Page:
TikTok Overhauls The Way Teens Can Share Content

Illustration for article titled TikTok Overhauls The Way Teens Can Share Content
Photo: Denis Charlet (Getty Images)

On Wednesday, TikTok announced a series of extensive changes to the way teens—particularly younger teens—can interact with other users on the platform.

The changes affect users differently depending on which bracket they fall under. For those in the 13-to-15 age range, TikTok will now set their accounts to private by default—meaning they won’t be suggested to other users, and only TikTokers that they add as friends can view their videos. On top of this, TikTok is also revoking the ability for strangers to comment on the content of younger teens, even in the off chance that a certain video gets made public. Instead, these younger teens will need to decide whether they exclusively want their friends to comment, or whether they want comments on their clips shut off entirely. The ability for other users to download clips posted by these younger users is now shut off entirely, but crucially, so is remixing them using TikTok’s Duet or Stitch features—arguably the things that set the platform apart from the bevy of other social video apps.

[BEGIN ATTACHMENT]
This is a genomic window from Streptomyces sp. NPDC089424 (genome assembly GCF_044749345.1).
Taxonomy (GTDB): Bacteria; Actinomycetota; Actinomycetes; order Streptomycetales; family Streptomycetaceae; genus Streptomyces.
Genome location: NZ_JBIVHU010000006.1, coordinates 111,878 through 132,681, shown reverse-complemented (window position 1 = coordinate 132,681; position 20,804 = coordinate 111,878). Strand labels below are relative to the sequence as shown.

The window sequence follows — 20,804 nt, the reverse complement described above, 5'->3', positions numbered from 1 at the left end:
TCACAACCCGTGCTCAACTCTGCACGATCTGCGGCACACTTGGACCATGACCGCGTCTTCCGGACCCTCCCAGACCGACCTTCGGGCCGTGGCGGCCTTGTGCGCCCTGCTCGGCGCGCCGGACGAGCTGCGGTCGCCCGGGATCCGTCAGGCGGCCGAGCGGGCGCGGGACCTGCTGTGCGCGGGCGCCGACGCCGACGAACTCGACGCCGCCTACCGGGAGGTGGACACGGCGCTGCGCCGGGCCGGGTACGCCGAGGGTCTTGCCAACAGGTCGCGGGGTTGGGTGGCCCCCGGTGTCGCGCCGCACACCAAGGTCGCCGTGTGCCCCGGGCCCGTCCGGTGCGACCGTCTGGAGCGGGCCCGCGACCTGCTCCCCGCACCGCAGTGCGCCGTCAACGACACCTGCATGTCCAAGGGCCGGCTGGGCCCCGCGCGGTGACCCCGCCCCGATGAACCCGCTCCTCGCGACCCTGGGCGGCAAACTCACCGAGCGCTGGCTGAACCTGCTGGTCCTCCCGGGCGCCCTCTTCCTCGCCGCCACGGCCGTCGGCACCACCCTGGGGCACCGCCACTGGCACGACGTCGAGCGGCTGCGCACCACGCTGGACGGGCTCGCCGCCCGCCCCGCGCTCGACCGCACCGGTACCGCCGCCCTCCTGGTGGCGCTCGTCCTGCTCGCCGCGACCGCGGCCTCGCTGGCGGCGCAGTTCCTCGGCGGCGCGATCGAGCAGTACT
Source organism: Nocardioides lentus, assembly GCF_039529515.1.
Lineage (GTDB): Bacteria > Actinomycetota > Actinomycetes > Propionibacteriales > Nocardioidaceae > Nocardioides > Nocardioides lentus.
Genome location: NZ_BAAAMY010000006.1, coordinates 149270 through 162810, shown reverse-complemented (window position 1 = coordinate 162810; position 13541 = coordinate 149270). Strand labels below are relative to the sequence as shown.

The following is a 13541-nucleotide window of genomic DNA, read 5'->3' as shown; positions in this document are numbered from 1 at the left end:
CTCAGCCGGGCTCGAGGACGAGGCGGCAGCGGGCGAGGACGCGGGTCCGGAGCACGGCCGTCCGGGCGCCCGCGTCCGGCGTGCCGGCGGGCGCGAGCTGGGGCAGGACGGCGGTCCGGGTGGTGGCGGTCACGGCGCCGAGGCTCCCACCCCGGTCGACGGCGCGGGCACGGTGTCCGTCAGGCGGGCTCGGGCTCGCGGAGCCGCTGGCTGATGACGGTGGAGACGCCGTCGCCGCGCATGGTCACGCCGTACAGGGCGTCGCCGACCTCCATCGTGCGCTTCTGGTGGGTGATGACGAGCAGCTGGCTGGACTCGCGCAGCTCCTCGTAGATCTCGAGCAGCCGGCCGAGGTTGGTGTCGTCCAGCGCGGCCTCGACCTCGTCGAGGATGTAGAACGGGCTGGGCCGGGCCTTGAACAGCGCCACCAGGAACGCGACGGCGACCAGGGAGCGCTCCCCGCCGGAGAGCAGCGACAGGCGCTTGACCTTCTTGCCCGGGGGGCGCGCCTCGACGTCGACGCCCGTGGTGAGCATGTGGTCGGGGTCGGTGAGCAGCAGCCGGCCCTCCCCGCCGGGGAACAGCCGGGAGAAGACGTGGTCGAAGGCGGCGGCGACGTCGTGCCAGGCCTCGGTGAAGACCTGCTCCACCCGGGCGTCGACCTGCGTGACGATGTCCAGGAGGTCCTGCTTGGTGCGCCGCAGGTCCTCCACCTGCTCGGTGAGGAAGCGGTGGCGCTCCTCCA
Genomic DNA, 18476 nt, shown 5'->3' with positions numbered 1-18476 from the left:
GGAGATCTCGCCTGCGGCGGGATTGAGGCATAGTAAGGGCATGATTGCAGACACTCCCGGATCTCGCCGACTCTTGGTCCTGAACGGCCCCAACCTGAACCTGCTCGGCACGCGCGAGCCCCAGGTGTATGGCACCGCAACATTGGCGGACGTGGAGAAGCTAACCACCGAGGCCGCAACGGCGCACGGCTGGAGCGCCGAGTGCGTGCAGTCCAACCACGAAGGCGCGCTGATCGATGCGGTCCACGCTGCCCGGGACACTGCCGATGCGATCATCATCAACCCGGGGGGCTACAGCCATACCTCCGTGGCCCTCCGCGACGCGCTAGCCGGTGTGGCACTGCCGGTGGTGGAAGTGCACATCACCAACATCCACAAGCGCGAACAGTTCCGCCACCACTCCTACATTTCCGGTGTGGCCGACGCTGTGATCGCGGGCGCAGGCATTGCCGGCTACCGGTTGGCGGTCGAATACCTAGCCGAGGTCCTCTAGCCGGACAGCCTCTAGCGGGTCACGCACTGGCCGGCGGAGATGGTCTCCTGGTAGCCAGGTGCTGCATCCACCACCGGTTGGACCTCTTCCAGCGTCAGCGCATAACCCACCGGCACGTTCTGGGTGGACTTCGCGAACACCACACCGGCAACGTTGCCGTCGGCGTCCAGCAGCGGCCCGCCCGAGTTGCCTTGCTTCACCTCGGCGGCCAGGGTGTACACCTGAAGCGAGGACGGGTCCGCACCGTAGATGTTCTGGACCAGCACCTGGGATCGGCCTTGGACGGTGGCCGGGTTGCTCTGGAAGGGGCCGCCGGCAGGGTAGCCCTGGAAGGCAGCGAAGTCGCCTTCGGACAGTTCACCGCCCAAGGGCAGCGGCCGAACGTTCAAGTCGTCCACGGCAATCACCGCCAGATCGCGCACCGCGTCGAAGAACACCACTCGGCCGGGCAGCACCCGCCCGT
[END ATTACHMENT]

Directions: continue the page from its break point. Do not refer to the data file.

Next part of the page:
TikTokers that fall between 16 and 17 years old, meanwhile, will still be able to use these tools, though permissions are set to friends-only by default from here on out, and downloads likewise are turned off from the get-go. Either setting can be changed manually.

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It’s worth noting here that TikTok’s been taking substantial steps to tighten the way it handles younger users’ accounts, including a suite of restrictions that parents could remotely instate on their child’s account, after being fined $5.7 million dollars in by the FTC in 2019. Back then, the Commission charged Musical.ly—TikTok’s prior iteration—with violating the Children’s Online Privacy Protection Act. Since then, advocates have issued their own complaints alleging that the FTC’s fine didn’t do enough to curb the way the platform handles childrens’ data.

I cover the business of data for Gizmodo. Send your worst tips to swodinsky@gizmodo.com.

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